The Black Student.

He was in the same class with Léopold Sédar Senghor and Leon Damas from Senegal. They;  along with Birago Diop also from Senegal;  started a publication in Paris L’étudiant noir (The Black Student);  as an expression of African culture. One of Césaire’s style in poetry was to string together every cliché;  that the French used when speaking about Africa; and turning these largely negative views into complements. Thus;  he and Senghor took the most commonly used term for Blacks ,Nègre;  which was not an insult;  but which incorporated all the clichés about Africans and West Indians;  and put a positive light upon the term.

Thus; negritude became the term for a large group of French-speaking Africans and French-speaking West Indians – including Haiti – writers. They stressed the positive aspects of African society; but also the pain and agony in the experience of Black people; especially slavery and colonialism.

Léopold Sedar Senghor

Léopold Sédar Senghor receiving a degree honoris causa from the University of Salamanca (October 2014). By Universidad de Salamanca, CC BY-SA 4.0 <https://creativecommons.org/licenses/by-sa/4.0>, via Wikimedia Commons.

Notebook of the Return to My Native Land.

In 1938; just as he finished his university studies; Aimé Césaire took a few weeks vacation on the coast of Yugoslavia. There he wrote in a burst of energy his Cahier d’un retour au pays natal (Notebook of the Return to My Native Land); his best known series of poems. In 1939;  he returned to Martinique having married another teacher from Martinique;  who was also trained in Paris. Both started teaching at the major secondary school of Martinique and started being politically active.

However, by 1940;  Martinique was under the control of the Vichy government of France and political activity was firmly discouraged. Thus;  Aimé Césaire concentrated on his writing. He met André Breton;  who spent the war years in the USA. Breton encouraged an interest in the history and culture of Haiti. While Haiti is physically close to Martinique;  Haitian history and culture is often overlooked — if not looked down upon — in Martinique. Césaire wrote on the Haitian independence leader Toussaint L’Ouverture as a hero;  and later a play in 1963; La Tragédie du roi Christophe largely influenced by the early years of the dictatorship of Francois Duvalier.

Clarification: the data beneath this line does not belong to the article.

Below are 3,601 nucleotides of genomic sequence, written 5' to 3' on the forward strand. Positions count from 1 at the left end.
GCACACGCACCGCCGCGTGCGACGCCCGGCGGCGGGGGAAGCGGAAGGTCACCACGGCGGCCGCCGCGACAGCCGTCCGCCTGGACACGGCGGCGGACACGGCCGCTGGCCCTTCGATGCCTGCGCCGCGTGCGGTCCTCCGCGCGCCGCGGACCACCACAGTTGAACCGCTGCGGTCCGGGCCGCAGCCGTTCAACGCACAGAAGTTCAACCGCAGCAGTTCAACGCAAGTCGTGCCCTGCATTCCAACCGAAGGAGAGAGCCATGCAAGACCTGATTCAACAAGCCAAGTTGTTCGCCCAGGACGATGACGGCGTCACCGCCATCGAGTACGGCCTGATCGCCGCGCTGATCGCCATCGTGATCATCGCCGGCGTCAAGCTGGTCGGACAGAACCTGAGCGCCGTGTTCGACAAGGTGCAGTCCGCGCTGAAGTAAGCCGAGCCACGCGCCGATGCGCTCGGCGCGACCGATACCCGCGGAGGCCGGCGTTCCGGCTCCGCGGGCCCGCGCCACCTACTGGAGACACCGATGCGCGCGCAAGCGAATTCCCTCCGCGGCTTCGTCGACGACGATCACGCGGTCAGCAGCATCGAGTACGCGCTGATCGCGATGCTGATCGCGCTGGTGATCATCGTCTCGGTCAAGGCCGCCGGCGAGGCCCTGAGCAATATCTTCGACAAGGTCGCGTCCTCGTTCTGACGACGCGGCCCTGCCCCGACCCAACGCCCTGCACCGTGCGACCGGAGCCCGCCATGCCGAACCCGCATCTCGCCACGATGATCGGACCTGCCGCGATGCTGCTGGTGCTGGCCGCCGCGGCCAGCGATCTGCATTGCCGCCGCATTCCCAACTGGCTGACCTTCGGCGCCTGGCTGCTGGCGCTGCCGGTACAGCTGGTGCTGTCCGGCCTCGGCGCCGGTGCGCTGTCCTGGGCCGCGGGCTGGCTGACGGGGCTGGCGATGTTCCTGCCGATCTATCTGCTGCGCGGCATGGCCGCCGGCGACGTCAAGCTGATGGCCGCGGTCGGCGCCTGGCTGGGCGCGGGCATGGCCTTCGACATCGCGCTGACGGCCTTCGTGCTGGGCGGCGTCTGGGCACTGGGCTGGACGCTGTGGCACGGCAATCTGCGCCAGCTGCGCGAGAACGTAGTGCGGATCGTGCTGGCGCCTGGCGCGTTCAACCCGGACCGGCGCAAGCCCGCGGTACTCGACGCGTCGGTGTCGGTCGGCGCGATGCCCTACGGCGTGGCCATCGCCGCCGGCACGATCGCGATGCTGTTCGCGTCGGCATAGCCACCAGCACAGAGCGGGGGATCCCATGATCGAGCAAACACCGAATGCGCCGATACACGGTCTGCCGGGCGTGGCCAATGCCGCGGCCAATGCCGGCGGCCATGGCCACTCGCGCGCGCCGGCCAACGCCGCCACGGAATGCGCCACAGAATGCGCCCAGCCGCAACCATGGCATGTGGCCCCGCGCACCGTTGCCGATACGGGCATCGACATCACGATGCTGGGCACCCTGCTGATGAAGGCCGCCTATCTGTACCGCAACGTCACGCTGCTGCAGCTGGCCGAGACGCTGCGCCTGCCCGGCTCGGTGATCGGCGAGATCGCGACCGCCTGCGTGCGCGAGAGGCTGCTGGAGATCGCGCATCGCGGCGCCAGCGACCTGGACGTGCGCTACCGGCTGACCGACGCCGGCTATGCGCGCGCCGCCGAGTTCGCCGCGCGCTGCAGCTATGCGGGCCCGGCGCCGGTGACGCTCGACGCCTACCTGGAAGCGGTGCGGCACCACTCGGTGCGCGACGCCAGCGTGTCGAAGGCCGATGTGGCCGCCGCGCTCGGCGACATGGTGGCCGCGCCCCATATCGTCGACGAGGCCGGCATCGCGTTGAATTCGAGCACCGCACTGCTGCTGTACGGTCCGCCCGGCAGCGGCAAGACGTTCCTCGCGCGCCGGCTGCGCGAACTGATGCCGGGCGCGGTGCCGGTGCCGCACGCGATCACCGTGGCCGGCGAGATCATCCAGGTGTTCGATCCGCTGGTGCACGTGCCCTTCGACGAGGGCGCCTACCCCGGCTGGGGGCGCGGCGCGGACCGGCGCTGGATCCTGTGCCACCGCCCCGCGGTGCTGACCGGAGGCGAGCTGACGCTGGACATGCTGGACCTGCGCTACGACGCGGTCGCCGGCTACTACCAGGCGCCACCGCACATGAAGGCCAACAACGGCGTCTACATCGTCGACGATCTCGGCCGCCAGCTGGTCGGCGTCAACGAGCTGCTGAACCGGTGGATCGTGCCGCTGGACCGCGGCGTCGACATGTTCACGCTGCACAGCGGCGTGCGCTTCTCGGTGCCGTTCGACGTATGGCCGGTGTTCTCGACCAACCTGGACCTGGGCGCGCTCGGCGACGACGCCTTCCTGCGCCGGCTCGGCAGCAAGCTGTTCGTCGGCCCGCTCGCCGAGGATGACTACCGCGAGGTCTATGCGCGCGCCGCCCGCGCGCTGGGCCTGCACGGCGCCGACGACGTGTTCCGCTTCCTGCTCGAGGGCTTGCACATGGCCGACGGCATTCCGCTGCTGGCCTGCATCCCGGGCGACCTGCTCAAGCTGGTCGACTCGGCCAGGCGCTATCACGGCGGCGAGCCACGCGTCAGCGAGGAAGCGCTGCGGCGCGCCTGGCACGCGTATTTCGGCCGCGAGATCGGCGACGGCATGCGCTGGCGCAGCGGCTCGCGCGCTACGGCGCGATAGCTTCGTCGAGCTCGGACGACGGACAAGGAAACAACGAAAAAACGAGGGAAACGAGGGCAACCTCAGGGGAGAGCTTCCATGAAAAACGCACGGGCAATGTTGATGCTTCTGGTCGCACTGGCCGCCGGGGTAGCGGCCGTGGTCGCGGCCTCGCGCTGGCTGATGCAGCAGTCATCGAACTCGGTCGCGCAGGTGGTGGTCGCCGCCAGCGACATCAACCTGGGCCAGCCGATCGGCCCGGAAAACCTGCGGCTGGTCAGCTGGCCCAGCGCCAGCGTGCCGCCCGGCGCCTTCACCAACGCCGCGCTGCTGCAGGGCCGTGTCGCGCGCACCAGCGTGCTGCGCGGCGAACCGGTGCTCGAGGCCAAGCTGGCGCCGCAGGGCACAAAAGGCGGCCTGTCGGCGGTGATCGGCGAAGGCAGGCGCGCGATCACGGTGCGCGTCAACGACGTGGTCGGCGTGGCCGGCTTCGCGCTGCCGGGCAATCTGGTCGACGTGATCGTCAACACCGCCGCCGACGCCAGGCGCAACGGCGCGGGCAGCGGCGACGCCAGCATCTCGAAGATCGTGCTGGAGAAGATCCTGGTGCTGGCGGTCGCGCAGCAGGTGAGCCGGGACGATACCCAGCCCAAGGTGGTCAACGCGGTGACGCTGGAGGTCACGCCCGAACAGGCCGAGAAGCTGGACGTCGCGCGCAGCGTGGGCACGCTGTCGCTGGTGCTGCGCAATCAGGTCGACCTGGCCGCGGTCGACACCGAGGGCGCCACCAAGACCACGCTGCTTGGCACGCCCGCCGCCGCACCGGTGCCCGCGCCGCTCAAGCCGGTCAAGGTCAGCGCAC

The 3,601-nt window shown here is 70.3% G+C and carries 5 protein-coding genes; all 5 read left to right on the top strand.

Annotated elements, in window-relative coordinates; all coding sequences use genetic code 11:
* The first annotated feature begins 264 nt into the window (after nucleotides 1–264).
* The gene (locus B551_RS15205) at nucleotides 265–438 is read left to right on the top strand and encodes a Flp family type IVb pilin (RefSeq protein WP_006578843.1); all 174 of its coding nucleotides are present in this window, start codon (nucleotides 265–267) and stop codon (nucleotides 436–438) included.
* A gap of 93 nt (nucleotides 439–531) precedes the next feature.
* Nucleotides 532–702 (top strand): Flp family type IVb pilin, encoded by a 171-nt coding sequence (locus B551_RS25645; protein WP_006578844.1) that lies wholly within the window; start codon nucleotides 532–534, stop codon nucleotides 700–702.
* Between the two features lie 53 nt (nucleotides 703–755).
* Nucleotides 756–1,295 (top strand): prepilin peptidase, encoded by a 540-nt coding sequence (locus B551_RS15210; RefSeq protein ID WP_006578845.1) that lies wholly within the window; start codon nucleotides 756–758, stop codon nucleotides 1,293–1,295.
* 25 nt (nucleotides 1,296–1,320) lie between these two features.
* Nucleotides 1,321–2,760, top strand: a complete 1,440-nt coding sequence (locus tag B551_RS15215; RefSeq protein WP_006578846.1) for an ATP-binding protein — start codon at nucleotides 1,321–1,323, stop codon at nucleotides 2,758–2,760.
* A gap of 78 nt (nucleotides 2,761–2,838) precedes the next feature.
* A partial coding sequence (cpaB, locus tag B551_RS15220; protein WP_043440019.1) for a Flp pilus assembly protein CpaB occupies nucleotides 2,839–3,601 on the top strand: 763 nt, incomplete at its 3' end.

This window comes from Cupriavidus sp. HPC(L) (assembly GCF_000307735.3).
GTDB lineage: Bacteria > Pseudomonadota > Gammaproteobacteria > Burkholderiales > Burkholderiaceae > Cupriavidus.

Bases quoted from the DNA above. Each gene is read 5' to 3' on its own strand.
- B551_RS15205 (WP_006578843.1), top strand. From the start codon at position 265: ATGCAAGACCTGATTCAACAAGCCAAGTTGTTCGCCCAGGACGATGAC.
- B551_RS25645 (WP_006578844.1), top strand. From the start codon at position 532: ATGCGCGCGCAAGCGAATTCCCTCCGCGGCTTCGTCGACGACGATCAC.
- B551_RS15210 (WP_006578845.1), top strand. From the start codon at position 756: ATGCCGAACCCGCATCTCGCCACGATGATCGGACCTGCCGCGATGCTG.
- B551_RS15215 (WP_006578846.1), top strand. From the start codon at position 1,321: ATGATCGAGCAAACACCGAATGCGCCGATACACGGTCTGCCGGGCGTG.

A Leading Voice of African Culture. 

With the end of the Second World War; the French Communist Party had one third of the seats in the Parliament of the newly created Fourth Republic. The French Communists were looking for potential candidates from Martinique; where the Party was not particularly well structured. They turned to young; educated persons who had a local base.

Césaire; with his Paris education and as a popular teacher at the major secondary school fitted that bill. He was elected the same year both to Parliament and to the town hall. When in Paris; he took an active part in cultural life; especially with African students and young intellectuals. In 1947; along with the Senegalese Alioune Diop and Senghor; he founded the journal Présence africaine; which later became a publisher of books and a leading voice of African culture. 

In the 1960s; Césaire turned increasingly to writing plays; especially on the history of Haiti; as the earliest independent State of the West Indies.  These were voice plays as the actors’ dialogue were nearly peoems. As the French African colonies became independent in the early 1960s; he stressed that the end of colonialism was not enough; but that colonial culture had to be replaced by a new culture, a culture of the universal, a culture of renewal.

« It is a universal, rich with all that is particular, rich with all the particulars that are, the deepening of each particular, the coexistence of them all. »

Professor Rene Wadlow, President, Association of World Citizens.